The SMSF is good as -the taxpaying vehicle – but very restricted/ cumbersome to administer/operate eg use of asset;borrow;audit.A trust containing a duplex where theres still a discretion as to which of its 2 beneficiaries income or capital upon sale goes to- would not be bound by SMSF rules even though the SMSF is a possible beneficiary -if that SMSF contributes NOTHING to the trust (not on original purchase; no $ on transfer to the trust or on duplex maintenance) The trustee-could- intend to, and could send 100% of profits or sale price to the other benificiary —-not to the SMSF! .
The question is– may I be the trustee of a bare trust to be a tenant-in- common with me in the non-strata duplex(one tenanted;1 our holiday unit)I sole-owner own , by transfering (for stamp duty )$105,000.00 of market value August 1 -and with the bare trust does a(n initially) fixed ownership benefit ratio HAVE to pertain as between the 2 beneficiaries(SMSF& me ) to disbursements from the bare trust ?
I would still use the holiday 1/2 duplex , the SMSFs land tax threshold is fully taken up already ; my personal LT threshold is exceeded currently (only because of exempt farmland they do count -in to establish LT rate on proportion of duplex ) .I would prefer a bare trust but if discretion doesnt also apply ;would use a discretionery one ,instead.(The titles office says its fine for me to be trustee & beneficiary -as long as there is one OTHER benificiary). Thanks .
It is not a bare trust if 2 beneficiaries, a bare trust must be one where one person only is entitle to the income and capital.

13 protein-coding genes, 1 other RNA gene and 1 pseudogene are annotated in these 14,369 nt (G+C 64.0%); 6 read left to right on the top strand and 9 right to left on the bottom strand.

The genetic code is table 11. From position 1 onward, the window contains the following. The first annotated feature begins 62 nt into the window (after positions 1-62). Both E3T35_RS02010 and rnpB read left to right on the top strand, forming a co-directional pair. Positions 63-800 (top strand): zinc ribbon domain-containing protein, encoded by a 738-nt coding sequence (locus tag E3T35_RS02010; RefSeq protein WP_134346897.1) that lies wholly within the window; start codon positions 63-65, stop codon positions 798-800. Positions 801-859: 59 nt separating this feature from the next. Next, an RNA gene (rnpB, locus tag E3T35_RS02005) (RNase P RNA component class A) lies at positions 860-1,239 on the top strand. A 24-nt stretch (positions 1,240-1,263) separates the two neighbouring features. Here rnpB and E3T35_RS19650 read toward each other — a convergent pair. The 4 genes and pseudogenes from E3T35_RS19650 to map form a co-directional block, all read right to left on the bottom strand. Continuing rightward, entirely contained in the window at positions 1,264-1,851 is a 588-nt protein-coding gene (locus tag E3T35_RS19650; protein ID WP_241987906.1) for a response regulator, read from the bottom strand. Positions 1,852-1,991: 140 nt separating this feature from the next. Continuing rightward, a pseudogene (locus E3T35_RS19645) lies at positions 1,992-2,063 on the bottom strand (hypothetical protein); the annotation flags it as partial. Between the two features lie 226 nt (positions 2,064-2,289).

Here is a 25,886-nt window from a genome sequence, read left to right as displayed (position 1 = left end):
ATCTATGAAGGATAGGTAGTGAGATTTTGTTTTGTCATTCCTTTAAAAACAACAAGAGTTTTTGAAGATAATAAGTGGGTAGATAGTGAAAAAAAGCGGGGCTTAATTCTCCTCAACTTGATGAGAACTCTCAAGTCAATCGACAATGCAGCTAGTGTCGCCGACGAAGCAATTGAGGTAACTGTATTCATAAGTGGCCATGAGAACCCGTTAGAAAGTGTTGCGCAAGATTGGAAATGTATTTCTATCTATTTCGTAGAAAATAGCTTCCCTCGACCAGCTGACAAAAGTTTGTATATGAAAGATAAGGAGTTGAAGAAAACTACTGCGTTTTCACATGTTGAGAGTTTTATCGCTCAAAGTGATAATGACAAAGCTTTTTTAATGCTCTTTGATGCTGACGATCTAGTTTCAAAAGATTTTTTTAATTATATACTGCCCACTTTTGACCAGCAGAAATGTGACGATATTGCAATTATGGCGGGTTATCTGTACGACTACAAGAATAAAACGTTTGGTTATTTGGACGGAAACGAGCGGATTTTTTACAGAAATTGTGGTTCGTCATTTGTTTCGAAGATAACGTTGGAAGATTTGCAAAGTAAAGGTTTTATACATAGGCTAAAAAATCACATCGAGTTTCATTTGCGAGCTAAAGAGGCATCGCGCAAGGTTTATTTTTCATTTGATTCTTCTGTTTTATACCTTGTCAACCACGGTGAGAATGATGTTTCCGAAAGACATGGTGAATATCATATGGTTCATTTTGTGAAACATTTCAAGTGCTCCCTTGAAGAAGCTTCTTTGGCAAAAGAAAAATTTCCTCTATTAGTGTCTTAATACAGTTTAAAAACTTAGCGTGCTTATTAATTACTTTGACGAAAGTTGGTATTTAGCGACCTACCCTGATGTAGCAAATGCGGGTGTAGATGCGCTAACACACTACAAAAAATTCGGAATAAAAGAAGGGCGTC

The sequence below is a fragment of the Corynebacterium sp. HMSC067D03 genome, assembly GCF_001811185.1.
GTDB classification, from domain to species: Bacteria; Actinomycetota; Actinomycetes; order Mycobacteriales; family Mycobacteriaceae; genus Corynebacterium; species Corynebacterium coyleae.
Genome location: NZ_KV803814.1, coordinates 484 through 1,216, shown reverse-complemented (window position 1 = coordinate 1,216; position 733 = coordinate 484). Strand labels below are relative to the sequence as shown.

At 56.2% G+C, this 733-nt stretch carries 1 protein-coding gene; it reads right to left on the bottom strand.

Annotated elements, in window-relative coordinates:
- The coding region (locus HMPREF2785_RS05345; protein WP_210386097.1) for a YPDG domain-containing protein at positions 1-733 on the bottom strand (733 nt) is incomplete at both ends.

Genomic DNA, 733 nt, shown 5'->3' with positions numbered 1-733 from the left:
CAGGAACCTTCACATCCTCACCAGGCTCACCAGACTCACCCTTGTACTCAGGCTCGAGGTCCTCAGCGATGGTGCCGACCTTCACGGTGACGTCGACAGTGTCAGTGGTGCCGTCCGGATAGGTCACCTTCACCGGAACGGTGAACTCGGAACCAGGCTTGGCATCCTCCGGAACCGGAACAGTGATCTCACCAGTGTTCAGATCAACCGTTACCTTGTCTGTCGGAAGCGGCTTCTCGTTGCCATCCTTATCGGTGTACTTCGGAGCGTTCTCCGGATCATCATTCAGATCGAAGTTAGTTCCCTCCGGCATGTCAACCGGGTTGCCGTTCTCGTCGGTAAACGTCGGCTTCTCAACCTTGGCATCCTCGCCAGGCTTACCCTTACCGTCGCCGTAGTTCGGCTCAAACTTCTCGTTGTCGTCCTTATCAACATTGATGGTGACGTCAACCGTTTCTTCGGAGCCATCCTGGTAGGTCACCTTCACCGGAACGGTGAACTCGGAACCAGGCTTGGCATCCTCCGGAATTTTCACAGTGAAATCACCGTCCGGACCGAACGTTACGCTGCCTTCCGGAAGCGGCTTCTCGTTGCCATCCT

The very existence of a SMSF creates the cumbersome administration regardless of the assets held.
You are not permitted to use a property owned by the SMSF if not strata or sub divided and the SMSF is a tenant in common with you then it would own 50% of each side, so you would not be able to use it as a holiday home.
Sounds like you already own the duplex so the SMSF is not be permitted to buy the property off you or any associated entity such as a trust
There are rules that prevent a trusts distributing to a superfund to avoid the caps. It is different if it is a unit trust and the distribution is a return on investment but it doesn’t sound like you intend for the SMSF to make any investment.
If the super fund buys an investment with a member one of the many rules is that the super fund must do it with the sole purpose of providing for the members retirement or death benefit so if it appears that the SMSF’s cash was really just used because you wanted to invest in the property but didn’t have enough cash so let the SMSF buy part of it, then it could be in contravention of the sole purpose test. It really needs to be the other way around that the SMSF was a bit short so you bought part of the property. Note once you buy part of a residential property the SMSF will never be able to buy that part off you.
I am not sure what type of advantage you are looking to gain here and I am very cautious about SMSF transactions because the penalties for not complying are just not worth it.
I am a bit confused as to what you are planning to do but think you are talking about the SMSF buying part of a residential property off you. This can’t be done as stated above nor can it invest in a trust that buys that property off you, nor can it receive a distribution of profits from a trust that it has not invested in. Further if the trust owns the property then it would be the land tax rules that apply to the trust not the SMSF. I have given you the specific rules that may help you in your decision process rather than trying to analyse what you are wanting to achieve. You need professional advice before you go any further and that sort of big picture advice is not possible through this service. It should really be done in person.